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Who would want to shake a baby?... Perpetrators Anyone has potential to shake a baby, but especially…
Caused by vigorously shaking/striking the head (damage greater if against surface: wall/crib) Shake baby from torso, extremities, or shoulders
Head rotates uncontrollably due to neck muscles not fully developed Baby’s brain moves back and forth inside the skull (countrecoup injury) Bleeding and bruising inside the skull
Forces of ACCELERATION & DECELERATION are very strong After shaking, swelling in brain can cause pressure in skull Which increases overall irreversible brain damage Initially, baby cries more but as brain is damaged, cry less/stop
Complications: Partial/total blindness Failure to thrive Hearing loss Seizures Developmental delays Speech & learning disorders Problems with memory and attention Mentally challenged Cerebral palsy Paralysis Coma Death
Agree with National Center on Shaken Baby Syndrome (NCSBS)
1 out of every 4 children who is shaken dies from their injuries 80% of survivors suffer permanent damage An estimated 1,000-3,000 children in the U.S. suffer from SBS each year Good thing: PREVENTABLE
Economic issue: In the U.S., costs of hospitalizations &continuing care for SBS victims can total betw. $1.2 &$16 billion each yr Contributions: Lost wages & productivity of victims who can’t work Costs of prosecuting the abuser & putting him or her in jail
According to National Center on Shaken Baby Syndrome, 50-75% of teenagers and adults surveyed did not know that shaking a baby is dangerous B/c of this, detection may be delayed May not be detected as a baby May not be detected until school age when health, learning and/or behavior problems start to arise ***Spread understanding that crying is natural part of development, not a problem that is resolved through violence.***
Rules: Any child abuse/ suspected child abuse must be reported (timely manner) You CANNOT be held liable for reporting You CAN be held liable if you did not report & something wrong happens HELP: National Child Abuse Hotline 1-800-4-A-CHILD Call 911 right away! Emergency medical care could prevent permanent brain damage, or even save the baby’s life.
Given the absence of national and state registries, no firm statistical data exists, which results in little publicity and funding. Estimates are rough b/c children with SBS often do not show outward signs of abuse (makes dx difficult) HCP often miss indicators of SBS Lack of funding: ultimate barrier to educate the public Resources limited Underreported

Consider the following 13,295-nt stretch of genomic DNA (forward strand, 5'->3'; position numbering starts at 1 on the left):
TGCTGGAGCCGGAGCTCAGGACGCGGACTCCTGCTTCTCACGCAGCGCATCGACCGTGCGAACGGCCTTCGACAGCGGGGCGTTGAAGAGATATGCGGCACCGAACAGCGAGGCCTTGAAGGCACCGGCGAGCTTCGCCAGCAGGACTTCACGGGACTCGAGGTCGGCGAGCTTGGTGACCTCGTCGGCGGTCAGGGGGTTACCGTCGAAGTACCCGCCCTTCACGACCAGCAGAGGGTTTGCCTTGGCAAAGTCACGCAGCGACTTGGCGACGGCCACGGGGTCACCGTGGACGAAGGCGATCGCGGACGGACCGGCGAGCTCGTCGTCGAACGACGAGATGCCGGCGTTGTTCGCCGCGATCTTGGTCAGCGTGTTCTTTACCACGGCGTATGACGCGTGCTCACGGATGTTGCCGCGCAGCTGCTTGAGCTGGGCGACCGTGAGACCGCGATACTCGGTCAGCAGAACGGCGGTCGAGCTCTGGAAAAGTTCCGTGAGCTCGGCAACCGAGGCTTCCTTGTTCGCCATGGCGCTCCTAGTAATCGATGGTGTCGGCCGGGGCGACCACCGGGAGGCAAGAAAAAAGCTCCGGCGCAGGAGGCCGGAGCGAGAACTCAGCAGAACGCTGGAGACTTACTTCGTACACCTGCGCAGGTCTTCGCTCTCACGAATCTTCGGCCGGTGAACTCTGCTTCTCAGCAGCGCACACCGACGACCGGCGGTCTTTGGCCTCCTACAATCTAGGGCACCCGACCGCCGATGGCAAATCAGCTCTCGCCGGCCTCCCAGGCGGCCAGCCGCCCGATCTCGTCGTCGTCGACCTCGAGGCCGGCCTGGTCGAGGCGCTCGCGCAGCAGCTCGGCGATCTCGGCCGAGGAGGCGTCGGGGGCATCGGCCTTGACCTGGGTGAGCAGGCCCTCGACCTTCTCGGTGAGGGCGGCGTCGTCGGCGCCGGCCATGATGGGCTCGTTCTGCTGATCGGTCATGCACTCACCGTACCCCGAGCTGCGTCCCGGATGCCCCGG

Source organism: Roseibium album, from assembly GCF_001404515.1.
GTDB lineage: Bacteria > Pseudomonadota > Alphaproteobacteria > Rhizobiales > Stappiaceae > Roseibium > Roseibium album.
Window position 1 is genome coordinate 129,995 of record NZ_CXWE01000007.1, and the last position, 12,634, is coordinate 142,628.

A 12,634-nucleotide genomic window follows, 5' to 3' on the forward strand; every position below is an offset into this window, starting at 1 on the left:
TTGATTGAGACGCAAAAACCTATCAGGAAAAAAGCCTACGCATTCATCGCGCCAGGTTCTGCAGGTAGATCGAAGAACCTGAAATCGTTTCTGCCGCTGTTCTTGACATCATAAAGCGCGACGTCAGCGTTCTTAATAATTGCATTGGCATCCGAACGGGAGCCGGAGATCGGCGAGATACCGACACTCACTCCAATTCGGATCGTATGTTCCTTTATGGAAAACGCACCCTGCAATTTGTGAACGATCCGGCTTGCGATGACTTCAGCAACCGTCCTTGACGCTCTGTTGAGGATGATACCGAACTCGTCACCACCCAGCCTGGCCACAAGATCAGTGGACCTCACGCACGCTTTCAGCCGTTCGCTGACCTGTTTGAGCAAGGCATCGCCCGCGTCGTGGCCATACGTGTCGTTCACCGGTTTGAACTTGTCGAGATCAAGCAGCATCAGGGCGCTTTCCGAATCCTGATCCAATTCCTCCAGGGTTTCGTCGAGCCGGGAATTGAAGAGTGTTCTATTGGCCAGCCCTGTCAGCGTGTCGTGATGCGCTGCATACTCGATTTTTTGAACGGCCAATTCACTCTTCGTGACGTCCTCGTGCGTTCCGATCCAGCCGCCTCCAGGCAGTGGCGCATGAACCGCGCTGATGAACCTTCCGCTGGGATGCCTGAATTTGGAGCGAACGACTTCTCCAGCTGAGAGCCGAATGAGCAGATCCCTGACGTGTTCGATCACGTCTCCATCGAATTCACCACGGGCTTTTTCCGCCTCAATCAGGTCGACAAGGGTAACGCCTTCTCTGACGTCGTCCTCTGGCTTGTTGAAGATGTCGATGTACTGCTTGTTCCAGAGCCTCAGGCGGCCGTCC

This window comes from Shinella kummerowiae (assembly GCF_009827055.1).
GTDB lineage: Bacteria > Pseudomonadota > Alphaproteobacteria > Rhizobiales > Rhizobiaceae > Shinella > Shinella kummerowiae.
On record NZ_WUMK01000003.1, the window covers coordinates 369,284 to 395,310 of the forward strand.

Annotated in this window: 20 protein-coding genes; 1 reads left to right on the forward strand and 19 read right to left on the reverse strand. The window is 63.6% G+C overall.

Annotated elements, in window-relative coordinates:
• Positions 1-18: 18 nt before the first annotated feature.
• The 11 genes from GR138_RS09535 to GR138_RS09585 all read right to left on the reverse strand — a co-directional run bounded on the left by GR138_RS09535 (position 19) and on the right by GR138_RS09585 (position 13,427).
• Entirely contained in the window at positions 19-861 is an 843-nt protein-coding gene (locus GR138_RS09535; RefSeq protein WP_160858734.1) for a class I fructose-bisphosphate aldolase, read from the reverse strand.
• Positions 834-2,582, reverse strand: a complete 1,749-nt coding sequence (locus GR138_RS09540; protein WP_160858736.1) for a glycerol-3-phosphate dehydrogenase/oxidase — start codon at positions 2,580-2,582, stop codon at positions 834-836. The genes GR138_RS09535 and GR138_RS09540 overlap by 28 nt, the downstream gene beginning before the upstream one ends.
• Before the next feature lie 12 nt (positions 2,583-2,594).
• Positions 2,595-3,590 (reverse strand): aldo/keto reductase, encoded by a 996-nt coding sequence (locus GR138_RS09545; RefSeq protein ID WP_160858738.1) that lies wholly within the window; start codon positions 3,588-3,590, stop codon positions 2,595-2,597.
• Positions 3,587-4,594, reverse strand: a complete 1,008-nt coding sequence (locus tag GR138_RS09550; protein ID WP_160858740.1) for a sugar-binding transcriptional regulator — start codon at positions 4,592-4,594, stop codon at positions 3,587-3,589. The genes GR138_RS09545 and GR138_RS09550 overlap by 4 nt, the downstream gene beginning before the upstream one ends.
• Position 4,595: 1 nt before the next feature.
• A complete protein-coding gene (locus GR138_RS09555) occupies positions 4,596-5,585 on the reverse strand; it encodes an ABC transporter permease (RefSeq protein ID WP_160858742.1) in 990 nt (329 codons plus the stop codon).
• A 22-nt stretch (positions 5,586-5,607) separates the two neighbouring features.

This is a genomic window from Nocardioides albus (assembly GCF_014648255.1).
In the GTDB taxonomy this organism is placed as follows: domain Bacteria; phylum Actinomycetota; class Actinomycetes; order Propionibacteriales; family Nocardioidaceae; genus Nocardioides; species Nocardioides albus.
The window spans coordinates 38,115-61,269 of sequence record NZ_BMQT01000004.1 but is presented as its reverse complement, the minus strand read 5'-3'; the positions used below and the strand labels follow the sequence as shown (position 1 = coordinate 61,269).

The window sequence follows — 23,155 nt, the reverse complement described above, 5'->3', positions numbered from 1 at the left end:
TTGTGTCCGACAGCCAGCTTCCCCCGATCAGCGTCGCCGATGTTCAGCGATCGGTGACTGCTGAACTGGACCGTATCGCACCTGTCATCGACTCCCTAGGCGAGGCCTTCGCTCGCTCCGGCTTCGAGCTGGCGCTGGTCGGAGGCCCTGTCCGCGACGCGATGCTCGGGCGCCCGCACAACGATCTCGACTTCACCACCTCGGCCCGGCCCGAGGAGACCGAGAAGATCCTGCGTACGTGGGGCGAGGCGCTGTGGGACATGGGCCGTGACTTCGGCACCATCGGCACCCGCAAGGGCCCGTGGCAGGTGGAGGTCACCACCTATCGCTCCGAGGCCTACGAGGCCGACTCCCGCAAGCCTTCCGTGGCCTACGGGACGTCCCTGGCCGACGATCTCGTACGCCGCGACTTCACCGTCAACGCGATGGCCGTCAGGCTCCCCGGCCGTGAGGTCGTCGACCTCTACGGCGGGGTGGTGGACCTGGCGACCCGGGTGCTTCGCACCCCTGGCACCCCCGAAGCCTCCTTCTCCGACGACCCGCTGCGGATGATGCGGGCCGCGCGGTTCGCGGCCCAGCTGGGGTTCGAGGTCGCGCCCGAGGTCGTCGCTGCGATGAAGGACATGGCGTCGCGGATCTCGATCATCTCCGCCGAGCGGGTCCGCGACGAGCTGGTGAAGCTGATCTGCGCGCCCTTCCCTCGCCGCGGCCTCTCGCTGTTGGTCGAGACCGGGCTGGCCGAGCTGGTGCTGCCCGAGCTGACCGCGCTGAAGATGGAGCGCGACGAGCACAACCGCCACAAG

More programs PURPLE Crying program Peak pattern Unpredictable Resistant to soothing Pain-like face Long bouts Evening cry
Yes: Car seat/Car travel Strollers BLS/CPR Some perpetrators of SBS didn’t mean to hurt the child, and did not realize that their actions could have this effect BE CAREFUL! When in doubt, REPORT!
Kristen Vital Nur415 – Selected Health Problems of Women & Children Shaken Baby Syndrome
Nur415 - Shaken Baby Syndrome
Shaken Baby Syndrome
Nur415: Selected Health Problems
of Women & Children
What is Shaken Baby Syndrome
Also known as:
Abusive head trauma (AHT)
Shaken impact syndrome
Inflicted head injury
Whiplash shake syndrome
SBS used to describe the injuries that can result if an infant or
small child is violently shaken.
Most common cause of non-accidental head injury
Majority are < 1 yrs of age
Can occur up to 5 y/o
Highest rate is 6-8 wks old
In U.S., annual incidence: 20-
Higher risk: Males
More prevalent: Whites,
1/3 no long-term effects
1/3 significant injuries
Inconsolable, frequent crying
Young or single parents
Unstable family situations
Alcohol or substance abuse
Hx of parent being
mistreated as a child
Low education level
Low socioeconomic status
Easily frustrated/poor impulse control
Unable to handle stressful situations
With aggressive behavior
SBS/AHT significant problem in U.S.
Child abuse issue
Need more awareness & prevention
Educate parents and caregivers
Must be reported!
Never shake a baby!
Why do you think there is
a lack of awareness of
What do you think we can
do to raise awareness &
prevention of SBS?
Can you think of any
cases where SBS is not
Goulet, C., Frappier, J., Fortin, S., Déziel, L., Lampron, A., &
Boulanger, M. (2009). Development and evaluation of a shaken
baby syndrome prevention program. JOGNN: Journal Of Obstetric,
Gynecologic & Neonatal Nursing, 38(1), 7-21. doi:10.1111/j.1552-
March, P., & Cabrera, G. (2015). Shaken Baby Syndrome.
Reynolds, A. (2008). Shaken baby syndrome: diagnosis and
treatment. Radiologic Technology, 80(2), 151.
Stoll, B., & Anderson, J. K. (2013). Prevention of Abusive Head
Trauma: A Literature Review. Pediatric Nursing, 39(6), 300-308.